Prehistoric worms populated the seabed 500 million years ago – research conducted by the University of Saskatchewan (USask) shows that life was active in a considered environment until 39; then as uninhabitable.
It was believed that the deep seabed of the deep ocean during the Cambrian period was inhospitable to animal life as they lacked oxygen to sustain it.
But the research published in the scientific journal Geology reveals the existence of fossilized fossil worms dating back to the Cambrian Period 270 million years before the dinosaurs' evolution.
The discovery of Professor Brian Pratt of the USask suggests that animal life in sediments at this time was more prevalent than previously thought.
Tunnels of worms, burrows where worms have lived and been absorbed by sediments, are invisible to the naked eye. But Pratt "had a foreboding" and cut the rocks and scanned them to see if they were showing signs of old life.
The rocks came from an area of the distant Mackenzie Mountains in the Northwest Territories in Canada, discovered by Pratt 35 years ago.
Pratt then digitally enhanced the images of the rock surfaces for a closer look. It was only then that the hidden "fast track" of burrows made up of different sizes and types of prehistoric worms emerged in the rock.
Some measured just one millimeter and others a big finger. The smaller ones were probably made with simple polychaetes – or hair worms – but one of the great forms was a predator that attacked unsuspecting arthropods and surface worms.
Pratt is said to be "surprised" by this unexpected discovery.
"For the first time, we have seen the presence of large populations of worms living in sediments – which we thought were sterile," he said. "There are 500 million years ago, there were 500 million years ago, galleries of cryptic worms – terriers – in the mud of the continental shelf, and more animals reworking or bioturbating the bottom of the sea that we would never have thought of. "
Pratt, a geologist and paleontologist, and a member of the Geological Society of America, discovered tunnels in sedimentary rocks similar to Burgess Shale, a famous fossil site in the Canadian Rockies.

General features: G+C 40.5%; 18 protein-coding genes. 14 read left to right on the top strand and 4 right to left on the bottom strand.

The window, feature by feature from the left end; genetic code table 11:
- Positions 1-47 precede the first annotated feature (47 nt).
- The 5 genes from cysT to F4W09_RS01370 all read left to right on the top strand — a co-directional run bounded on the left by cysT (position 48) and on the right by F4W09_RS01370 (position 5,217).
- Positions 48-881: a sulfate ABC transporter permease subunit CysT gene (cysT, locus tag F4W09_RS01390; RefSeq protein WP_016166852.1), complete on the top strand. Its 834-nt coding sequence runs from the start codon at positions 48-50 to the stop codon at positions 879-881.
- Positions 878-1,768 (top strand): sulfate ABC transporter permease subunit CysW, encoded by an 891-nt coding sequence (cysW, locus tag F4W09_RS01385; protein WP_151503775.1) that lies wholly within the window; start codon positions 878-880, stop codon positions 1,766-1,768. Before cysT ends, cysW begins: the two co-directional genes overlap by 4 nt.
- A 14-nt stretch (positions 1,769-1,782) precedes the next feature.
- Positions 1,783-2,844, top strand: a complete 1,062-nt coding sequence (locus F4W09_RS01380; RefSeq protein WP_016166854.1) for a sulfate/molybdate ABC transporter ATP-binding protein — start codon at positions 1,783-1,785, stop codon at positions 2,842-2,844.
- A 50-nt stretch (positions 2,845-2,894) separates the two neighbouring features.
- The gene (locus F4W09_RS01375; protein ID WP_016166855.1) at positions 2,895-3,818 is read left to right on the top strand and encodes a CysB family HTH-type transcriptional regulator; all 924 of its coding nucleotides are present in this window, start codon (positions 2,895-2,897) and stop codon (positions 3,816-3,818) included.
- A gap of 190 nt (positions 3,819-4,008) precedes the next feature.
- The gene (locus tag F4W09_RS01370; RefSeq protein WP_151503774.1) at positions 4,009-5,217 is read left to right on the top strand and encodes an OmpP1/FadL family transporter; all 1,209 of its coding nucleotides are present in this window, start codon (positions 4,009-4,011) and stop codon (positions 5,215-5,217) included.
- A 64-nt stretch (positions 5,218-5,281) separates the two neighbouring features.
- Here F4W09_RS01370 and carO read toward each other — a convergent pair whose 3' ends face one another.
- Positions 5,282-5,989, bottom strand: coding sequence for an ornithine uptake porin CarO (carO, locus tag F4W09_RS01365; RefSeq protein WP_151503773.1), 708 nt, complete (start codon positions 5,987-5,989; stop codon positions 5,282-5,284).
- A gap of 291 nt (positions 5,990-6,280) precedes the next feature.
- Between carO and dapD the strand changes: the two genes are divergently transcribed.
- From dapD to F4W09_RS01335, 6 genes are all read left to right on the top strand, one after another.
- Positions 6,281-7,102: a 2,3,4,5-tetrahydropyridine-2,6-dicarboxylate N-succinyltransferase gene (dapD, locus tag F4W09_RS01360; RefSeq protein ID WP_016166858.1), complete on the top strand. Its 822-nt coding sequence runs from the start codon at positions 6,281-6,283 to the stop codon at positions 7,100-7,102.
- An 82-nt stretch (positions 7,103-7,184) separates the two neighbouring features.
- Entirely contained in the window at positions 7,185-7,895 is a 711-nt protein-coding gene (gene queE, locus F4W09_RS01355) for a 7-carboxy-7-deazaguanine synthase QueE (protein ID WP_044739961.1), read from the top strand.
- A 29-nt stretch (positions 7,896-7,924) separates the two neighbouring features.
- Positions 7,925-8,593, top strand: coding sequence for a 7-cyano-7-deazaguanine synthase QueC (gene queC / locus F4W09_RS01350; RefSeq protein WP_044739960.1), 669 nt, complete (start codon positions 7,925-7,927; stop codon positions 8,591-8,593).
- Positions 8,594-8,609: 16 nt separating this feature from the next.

The discovery may prompt rethinking the level of oxygenation in the ancient oceans and continental shelves.
The Cambrian period was marked by an explosion of life on Earth in the oceans and the development of multicellular organisms, including worms, clams, snails and ancestors of prehistoric crabs and lobsters. Previously, the seas were inhabited by algae and single-celled microbes.
It has always been assumed that the creatures of the Burgess Shale – known for the richness of their fossils – had been preserved so immaculately because the lack of oxygen at the bottom of the sea put an end to the decomposition and that it was the only way to get rid of it. no animals lived in the mud to feed the carcasses.
The discovery of Pratt, along with co-author Julien Kimmig, now from the University of Kansas, shows that there was enough oxygen to sustain various types of worms in the seabed.
"Serendipity is a common aspect of my kind of research," said Pratt. "I found these unusual rocks quite accidentally all these years ago." I had quite prepared a series of samples and when I improved the images, I "ve found a lot of samples. I was really surprised by what I found, "he said.
"This has many implications that will now have to be examined, not only in Cambrian schists but also in younger rocks, and people should try the same technique to see if it reveals any signs of life in their samples."
A former seaworm eats, poops and leaves behind evidence of Cambrian biodiversity